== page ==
Sadly, Pete Shelley died at home in Estonia in December 2018 of a suspected heart attack, but his influence lives on. He and the band broke down the barriers that punk put up, and looked to the future. Consequently, there are so many great Buzzcocks tracks, so lock in as we narrow it down to their ten best.
Y’all know this is just our opinion, right?
The 10 best Buzzcocks’ songs:
10. ‘Fast Cars’ – Another Music in a Different Kitchen (1978)
The opening track from the debut album Another Music in a Different Kitchen is classic Buzzcocks. It pulls you in with that repetitive high pitched note, slows down into that cutting bassline, and then catapults you forward with the main chord progression. Clocking in at two-and-a-half minutes, it is quintessential punk.
Like the titular automobile, it feels as if you are being held hostage, with the captor driving at 120mph – reminiscent of Tarantino’s Death Proof. Funnily enough, the song is said to be about a car crash guitarist Steve Diggle endured as a child, hence, “I hate fast cars”.
Showing the lyrical density of Buzzcocks, it is the only punk song in existence to reference American attorney Ralph Nader. Nader was an activist campaigning for the reform of safety standards in the auto industry. In 1965, he wrote the book Unsafe at Any Speed: The Designed-In Dangers of the American Automobile, which had a revolutionary impact on the car manufacturing industry.
Additionally, the noise at the end, most likely from an echo pedal, is reminiscent of a spaceship taking off. Nodding to an interest in more sophisticated forms of music that Buzzcocks would tamper with in the not too distant future.
9. ‘Orgasm Addict’ – Orgasm Addict (1977)
Buzzcocks’ first major label single is a two minute, not-so-thinly veiled tribute to masturbation. Yes, masturbation. Whilst, it is not surprising from the snotty, punk point of view, it is surprising that major label United Artists agreed to run the record, due to its highly provocative nature.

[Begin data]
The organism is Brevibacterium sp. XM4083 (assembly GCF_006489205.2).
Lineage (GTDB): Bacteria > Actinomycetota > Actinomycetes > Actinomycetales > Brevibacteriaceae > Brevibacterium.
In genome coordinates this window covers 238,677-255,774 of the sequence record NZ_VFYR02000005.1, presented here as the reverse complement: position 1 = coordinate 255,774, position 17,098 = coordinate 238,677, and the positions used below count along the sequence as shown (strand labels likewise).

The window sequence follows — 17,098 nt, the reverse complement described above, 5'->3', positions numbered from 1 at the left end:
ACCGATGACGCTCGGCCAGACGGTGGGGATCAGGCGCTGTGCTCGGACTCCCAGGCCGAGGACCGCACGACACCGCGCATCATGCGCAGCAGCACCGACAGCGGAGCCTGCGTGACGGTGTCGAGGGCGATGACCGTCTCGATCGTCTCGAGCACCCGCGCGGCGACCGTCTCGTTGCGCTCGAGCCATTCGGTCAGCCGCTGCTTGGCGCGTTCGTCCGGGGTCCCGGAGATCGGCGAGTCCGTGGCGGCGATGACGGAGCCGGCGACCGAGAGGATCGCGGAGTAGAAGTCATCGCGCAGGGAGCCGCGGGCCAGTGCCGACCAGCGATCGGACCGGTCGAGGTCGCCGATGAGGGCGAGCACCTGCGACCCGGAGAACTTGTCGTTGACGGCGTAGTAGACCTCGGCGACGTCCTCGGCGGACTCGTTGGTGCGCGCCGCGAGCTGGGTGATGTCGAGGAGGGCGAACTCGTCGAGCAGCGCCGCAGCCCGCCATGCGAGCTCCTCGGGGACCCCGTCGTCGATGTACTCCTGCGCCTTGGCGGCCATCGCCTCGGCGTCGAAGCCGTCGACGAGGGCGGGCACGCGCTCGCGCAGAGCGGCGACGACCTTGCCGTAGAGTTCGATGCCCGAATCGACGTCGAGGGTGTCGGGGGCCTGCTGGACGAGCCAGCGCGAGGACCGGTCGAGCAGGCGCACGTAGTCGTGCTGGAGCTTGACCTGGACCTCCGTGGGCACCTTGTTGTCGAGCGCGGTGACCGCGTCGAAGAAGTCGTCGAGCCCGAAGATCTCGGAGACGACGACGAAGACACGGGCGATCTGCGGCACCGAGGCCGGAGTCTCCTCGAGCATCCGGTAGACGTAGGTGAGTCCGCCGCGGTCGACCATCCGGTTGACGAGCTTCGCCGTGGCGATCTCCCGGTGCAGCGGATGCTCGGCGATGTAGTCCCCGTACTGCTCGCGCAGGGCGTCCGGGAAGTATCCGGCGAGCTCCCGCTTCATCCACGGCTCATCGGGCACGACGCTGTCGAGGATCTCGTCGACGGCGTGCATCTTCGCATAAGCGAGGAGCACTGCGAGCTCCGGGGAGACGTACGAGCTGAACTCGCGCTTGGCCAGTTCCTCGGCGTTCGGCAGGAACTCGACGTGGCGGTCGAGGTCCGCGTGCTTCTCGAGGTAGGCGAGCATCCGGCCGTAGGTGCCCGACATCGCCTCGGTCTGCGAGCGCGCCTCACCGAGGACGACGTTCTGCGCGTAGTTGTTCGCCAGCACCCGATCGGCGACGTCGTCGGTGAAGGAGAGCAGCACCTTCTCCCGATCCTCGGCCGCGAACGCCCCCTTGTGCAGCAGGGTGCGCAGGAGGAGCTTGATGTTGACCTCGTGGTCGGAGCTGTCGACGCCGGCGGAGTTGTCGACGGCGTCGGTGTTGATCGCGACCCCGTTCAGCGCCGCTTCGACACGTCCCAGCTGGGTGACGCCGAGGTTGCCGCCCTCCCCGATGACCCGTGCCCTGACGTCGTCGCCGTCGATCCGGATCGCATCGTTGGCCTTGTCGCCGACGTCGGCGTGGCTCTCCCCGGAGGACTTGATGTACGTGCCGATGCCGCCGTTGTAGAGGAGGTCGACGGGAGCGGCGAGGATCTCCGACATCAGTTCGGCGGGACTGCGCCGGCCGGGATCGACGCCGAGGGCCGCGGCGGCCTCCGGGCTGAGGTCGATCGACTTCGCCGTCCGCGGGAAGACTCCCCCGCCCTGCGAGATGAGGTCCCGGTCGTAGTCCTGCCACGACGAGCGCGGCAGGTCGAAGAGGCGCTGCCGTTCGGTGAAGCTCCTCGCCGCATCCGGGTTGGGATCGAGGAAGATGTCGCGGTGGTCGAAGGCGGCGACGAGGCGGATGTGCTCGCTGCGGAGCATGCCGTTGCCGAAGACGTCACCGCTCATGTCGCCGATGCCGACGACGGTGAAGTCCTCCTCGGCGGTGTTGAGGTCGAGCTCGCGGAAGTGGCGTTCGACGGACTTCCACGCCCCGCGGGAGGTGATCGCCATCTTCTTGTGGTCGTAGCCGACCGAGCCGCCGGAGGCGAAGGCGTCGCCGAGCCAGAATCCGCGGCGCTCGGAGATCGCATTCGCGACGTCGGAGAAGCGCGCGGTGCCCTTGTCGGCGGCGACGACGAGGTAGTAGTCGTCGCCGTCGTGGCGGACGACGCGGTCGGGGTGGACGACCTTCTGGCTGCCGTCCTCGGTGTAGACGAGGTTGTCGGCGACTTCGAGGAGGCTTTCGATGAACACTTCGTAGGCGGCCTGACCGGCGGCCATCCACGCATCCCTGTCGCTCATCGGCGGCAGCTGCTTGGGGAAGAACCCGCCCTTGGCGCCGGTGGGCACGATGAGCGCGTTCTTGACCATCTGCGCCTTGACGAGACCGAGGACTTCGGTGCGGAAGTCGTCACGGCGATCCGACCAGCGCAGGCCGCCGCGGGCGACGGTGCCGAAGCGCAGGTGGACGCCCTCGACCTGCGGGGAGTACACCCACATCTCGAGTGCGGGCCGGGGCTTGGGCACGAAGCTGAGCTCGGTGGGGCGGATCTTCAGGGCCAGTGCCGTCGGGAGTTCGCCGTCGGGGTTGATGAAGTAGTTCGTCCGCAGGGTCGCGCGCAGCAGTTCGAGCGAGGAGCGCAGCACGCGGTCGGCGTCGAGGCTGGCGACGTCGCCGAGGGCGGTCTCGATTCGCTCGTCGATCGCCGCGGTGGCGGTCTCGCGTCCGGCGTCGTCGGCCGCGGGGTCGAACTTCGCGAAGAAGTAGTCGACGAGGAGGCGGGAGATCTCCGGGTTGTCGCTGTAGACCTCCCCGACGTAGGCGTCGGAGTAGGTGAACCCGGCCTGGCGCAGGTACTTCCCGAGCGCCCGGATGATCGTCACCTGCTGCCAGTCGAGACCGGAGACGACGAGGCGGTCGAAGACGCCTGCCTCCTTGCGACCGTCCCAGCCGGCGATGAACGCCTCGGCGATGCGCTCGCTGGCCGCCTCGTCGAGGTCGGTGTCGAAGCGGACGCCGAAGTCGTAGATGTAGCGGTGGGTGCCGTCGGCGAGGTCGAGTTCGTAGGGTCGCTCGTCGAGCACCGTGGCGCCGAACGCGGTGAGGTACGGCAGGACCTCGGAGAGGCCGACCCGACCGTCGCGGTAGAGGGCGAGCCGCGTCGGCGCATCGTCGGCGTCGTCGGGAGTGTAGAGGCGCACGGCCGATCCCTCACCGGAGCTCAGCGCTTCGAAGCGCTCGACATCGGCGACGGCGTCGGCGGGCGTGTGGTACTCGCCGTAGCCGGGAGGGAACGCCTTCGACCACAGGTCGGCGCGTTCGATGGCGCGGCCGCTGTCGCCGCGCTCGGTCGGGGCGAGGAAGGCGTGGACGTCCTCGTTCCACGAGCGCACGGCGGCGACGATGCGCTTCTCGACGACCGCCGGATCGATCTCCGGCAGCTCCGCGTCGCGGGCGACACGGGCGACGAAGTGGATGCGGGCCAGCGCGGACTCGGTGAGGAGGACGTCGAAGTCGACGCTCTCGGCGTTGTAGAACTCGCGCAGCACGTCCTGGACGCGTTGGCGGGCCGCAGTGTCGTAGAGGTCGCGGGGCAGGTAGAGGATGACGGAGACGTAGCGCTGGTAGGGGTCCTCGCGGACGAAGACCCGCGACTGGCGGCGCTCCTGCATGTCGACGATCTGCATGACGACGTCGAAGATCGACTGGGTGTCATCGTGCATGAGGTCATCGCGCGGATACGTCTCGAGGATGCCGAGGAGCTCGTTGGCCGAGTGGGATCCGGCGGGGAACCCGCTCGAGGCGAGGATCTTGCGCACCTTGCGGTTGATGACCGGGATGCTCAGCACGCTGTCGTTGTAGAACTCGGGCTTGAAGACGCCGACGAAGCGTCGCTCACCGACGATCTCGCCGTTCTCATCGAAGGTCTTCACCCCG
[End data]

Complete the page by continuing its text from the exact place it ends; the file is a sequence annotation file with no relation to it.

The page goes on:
Furthermore, as anything to do with punk was banned by the BBC at the time, concurrently they banned this particular cracker, about “beating your meat to death”. Ironic, given the vice and depravity we all know was occurring at the broadcaster during that period.
Unsurprisingly, ‘Orgasm Addict’ caused much sensation when released due to its controversial lyrical content and expletives, and perhaps because it was the ’70s, and some listeners found the line “it’s a habit that sticks” a little too close to home. Retrospectively, Shelley would say the song “is embarrassing. It’s the only one I listen to and… shudder”.
Contrastingly, the record has a beautiful, bricolage sleeve. In true DIY style, artist Linder Sterling, of esteemed Manc punk’s Ludus said: “The iron came from an Argos catalogue and the female torso came from a photographic magazine. I never cleared the copyright, but no one noticed, so it was alright.”
8. ‘Boredom’ – Spiral Scratch (1977)
‘Boredom’ is one of Buzzcocks’ most influential songs, and is the most well-known of the Spiral Scratch EP. The song is genius in the way it explains the punk movement’s boredom with the pomposity of ’70s rock, and Buzzcocks own boredom with the punk scene: “You know the scene is very humdrum, I’m already a has-been!”
On the eve of the record’s release, Devoto left Buzzcocks saying: “I get bored very easily, and that boredom can act as a catalyst for me to suddenly conceive and execute a new vocation.” No wonder he moved into the post-punk realm with Magazine, attempting to escape the restrictive and stereotyped confines of punk.
Indeed, the song is iconic, but it showed not only could anyone start a band, an idea that punk had trivialised, anyone could release their own music. It was released on Buzzcocks DIY label New Hormones. This was a trailblazing act as it dealt a regionalist sucker punch to the London-based music industry.
Furthermore, in Orange Juice’s classic hit ‘Rip It Up’, frontman Edwyn Collins proclaims “and my favourite song’s entitled ‘Boredom’” before jumping into the truncated, two-note guitar solo that was adapted straight from Shelley’s guitar on the Buzzcocks original.